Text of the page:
meaning], or had acquired distinctiveness.
Defendants argued that plaintiffs weren’t celebrities, which
the court construed as an argument that their marks weren’t strong.  Interestingly, the court said that the
standard secondary meaning factors “do not lend themselves as easily to
Plaintiffs whose mark is their identity rather than their name,” which may be
to say that identity isn’t really the proper subject matter of a “mark” [paging
Mark McKenna], or in other words you can’t necessarily tell what in a
plaintiff’s metaphorical “image” is performing the source identification
function and what is just a non-trademark kind of distinctiveness (like my
distinctive writing quirks).  The court
didn’t require much definition from plaintiffs: “While Plaintiffs never
explicitly state what exactly their brands represent, Plaintiffs’ declarations
satisfy the first three factors [of length & nature of use, nature &
extent of advertising and promotion, and & efforts to promote a conscious
association between the mark and the business].”  But how can this be a coherent sentence?  What
have they used for so long?  What is the mark with which they promote
an association and what is the business, if not the “brand” itself?  Can a plaintiff be a mark for herself?
Regardless, plaintiffs provided no evidence of secondary
meaning/public recognition, meaning that this factor was neutral in the light
most favorable to defendants.
Similarity was “about as strong as can be.”  Similarity of goods/services, sales outlets,
and customer base: plaintiffs’ lawsuit was premised on the idea that they’d
never have endorsed these uses, leading service dissimilarity to weigh in
defendants’ favor.  But plaintiffs argued
that they vie for the same dollars as Defendants because “Defendants’ customers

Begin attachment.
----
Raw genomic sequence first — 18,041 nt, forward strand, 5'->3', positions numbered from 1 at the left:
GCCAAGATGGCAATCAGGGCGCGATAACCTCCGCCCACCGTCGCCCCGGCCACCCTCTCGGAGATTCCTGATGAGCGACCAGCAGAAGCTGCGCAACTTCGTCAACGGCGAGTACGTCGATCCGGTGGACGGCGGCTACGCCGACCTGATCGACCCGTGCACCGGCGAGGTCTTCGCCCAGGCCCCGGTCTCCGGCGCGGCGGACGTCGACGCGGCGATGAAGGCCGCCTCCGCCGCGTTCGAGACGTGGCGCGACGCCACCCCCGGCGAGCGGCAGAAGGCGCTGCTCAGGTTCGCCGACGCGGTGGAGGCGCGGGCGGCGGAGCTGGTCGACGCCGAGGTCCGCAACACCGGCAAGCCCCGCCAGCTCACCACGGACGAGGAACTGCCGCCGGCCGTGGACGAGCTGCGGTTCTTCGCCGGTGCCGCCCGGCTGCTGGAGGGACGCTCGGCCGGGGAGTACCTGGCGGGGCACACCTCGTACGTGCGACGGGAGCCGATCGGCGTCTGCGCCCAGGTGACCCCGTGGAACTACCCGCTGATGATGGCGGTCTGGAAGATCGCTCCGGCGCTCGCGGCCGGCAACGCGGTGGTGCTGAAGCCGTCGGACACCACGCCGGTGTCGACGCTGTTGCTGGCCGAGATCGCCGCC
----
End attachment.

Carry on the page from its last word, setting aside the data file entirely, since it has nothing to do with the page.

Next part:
also fall within a subset of the demographic that is interested in beautiful
women.” Plus the parties both use websites and social media such as Twitter and
Facebook to reach their target audience. [That is, they exist in 2018.]  So that weighed in plaintiffs’ favor.
Intent: it was difficult to determine whether defendants
intended to capitalize on plaintiffs’ goodwill. 
If they didn’t even create the ads, they couldn’t have had bad intent,
and J Dog’s owner said he chose the images because they were pretty, not on the
basis of identity/popularity; this favored defendants.
Actual confusion: see above about the survey, which didn’t
ask if respondents recognized the plaintiffs.
Statutory and common law misappropriation of likeness:
Although “[r]epublication of facts already publicized elsewhere cannot provide
a basis for an invasion of privacy claim,” the harm of misappropriation is
different; plaintiffs secured summary judgment on these claims. 
Civil theft and conversion: Plaintiffs didn’t show the
requisite intent to deprive them of the use of the images; at most there was a
fact issue about who created the images. A reasonable finder of fact could
determine that neither defendants nor J Dog intended to deprive plaintiffs of
their images or any rights to them. [Also, depriving plaintiffs of the right to
control all uses of their images is not the same thing as depriving them of
their own possession of copies of the images, which is what conversion
requires, especially to avoid copyright preemption. This should have been
summary judgment for defendants, though it’s not clear they moved for that.]
Unjust enrichment: plaintiffs didn’t argue that the use of
their images increased defendants’ customers or otherwise led to a gain, but
that use of their images constituted a voluntary acceptance and retention of
the benefit of using their photos without paying any fee.  The court wasn’t convinced that it would be
inequitable to let them retain this benefit, especially that the
misappropriation of likeness claims would provide compensation for the exact
same harm.
Damages for misappropriation of likeness: Plaintiffs claimed
they were entitled to the fair market value for the use of their images and
reasonable royalties, though the court found their expert’s report
problematic.  E.g., the expert valued one
plaintiff’s “working day rate” at $5,000 without explaining what it meant. The
court [wrongly I think] presumed that this was the fair market value for the
use of each image; the same image was used three times [which would be one
photo shoot, not three] but then the expert calculated actual damages as
$30,000. Another plaintiff was credited with a “working day rate” of $100,000;
for three different images and eight total uses, the expert calculated actual
damages at $900,000. The expert didn’t sufficiently explain his calculations to
avoid speculativeness.